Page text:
David Yeom and Brian Lee were chowing down at a Carl’s Jr. last spring, discussing Asian-specialty dollar stores — those strip-mall shops stacked with kitchen goods and other household items sold for cheap.
They figured a lot of people, like themselves, had pawed through the bargain bins, looking for gems among the junk — but, for whatever reason, didn’t really mention that fact to anyone.
“We can’t help ourselves. … Everyone loves getting a deal,” Yeom said. “We just don’t like that feeling of being cheap or the experience of poor merchandise.” It’s the thought “I don’t want to run into anyone” at such an establishment, he said.
To save like-minded individuals from the embarrassment of being caught live in a dollar store, and maybe make a buck in the process, the two came up with an idea: Bring the dollar store to the Internet.
Well, more like a two-dollar store. On Thursday, Santa Monica-based Hollar Inc. started putting online thousands of toys, clothes, household goods, party supplies and other stuff at $2 apiece, with a few special items costing about $5.
Yeom calls it “the price sensibility of 99 Cents meets the fashion world … where it’s all about design and aesthetics.”
Industry experts are dubious about the moneymaking potential, given the merchandising challenges and shipping costs that exceed the price of any individual item.
Success in this case demands innovation, but not the kind in which one big idea appears in a flash of inspiration. This endeavor will require choosing among the most innovative ideas based on Hollar executives’ experience in the retail industry and piecing them together to make what seems like a crazy idea work.
“We are this melting pot of the best, incredible companies we’ve helped build or that we really admire or have close friends in,” said Yeom, Hollar’s chief executive. “We’re not 21-year-old, fresh-out-of-college kids. ... We’re all old dinosaurs.”
Dinosaurs in the tech-start-up world anyway — the founders range in age from 37 to 44.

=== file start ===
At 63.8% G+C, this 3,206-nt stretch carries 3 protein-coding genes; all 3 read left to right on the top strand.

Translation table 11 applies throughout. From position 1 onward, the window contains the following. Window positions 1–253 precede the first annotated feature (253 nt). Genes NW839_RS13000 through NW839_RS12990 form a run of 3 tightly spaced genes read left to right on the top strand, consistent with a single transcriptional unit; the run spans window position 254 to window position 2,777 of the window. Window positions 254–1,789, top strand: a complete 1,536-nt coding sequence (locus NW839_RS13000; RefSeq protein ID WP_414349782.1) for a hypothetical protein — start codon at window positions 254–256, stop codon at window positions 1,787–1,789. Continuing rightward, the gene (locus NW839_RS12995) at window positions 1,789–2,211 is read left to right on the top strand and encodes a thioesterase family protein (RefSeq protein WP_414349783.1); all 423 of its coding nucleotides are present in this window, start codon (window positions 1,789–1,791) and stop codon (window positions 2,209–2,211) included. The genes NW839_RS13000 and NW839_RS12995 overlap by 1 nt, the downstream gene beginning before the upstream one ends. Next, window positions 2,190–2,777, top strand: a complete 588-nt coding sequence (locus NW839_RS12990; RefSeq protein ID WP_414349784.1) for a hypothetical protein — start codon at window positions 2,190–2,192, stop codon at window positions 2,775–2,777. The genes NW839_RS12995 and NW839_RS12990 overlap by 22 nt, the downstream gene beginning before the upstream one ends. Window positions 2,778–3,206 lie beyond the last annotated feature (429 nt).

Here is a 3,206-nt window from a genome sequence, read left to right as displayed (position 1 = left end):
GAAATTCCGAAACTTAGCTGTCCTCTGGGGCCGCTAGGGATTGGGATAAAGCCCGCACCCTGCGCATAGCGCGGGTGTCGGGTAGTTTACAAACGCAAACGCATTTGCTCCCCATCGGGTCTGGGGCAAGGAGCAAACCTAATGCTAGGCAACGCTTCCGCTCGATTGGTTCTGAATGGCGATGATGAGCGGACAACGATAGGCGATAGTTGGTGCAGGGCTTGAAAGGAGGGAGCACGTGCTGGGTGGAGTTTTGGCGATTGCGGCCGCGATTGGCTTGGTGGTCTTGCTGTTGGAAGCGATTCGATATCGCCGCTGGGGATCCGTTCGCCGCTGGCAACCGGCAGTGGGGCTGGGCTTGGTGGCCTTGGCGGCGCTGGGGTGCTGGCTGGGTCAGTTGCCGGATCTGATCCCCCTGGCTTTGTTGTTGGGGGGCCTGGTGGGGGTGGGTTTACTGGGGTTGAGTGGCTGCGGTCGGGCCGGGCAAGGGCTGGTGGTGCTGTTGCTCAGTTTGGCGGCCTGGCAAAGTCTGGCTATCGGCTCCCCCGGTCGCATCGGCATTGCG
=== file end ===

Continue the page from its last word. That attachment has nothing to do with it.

Yeom previously ran marketing and business development at Honest Co., a high-end brand of diapers, cleaning products and other household items that was valued at $1.7 billion in a recent private financing.
Lee is Hollar’s executive chairman. He co-founded LegalZoom, ShoeDazzle and Honest, where he will remain as CEO. Eddie Rhyu, a ShoeDazzle veteran, is chief creative officer. Thanh Khuu, formerly of ShoeDazzle, is chief technology officer. And John Um is chief operating officer, the former strategist at physical dollar-store chain 99 Cents Only Stores.
FOR THE RECORD
An earlier version of this article referred to Eddie Rhyu as a former employee of Honest. He formerly worked at ShoeDazzle.
The founders agreed that exceptional visual presentation is key to drawing online shoppers to dollar-store merchandise.
“We brought in a team that has a lot of experience in production, photography, design and copy writing … making sure that even though it’s a $2 product, it feels like a $20 product,” Rhyu said.
Visitors to Hollar.com and a forthcoming app scroll endlessly through a personalized feed of products. They’ll see $2 plaid scarves, rustic photo frames, Hot Wheels sets and more — on small, individual rectangles laid out as a grid, similar to Pinterest’s design. The number of users of Pinterest, a social networking site based on posted images, has doubled over the last two years to more than 100 million, mostly women.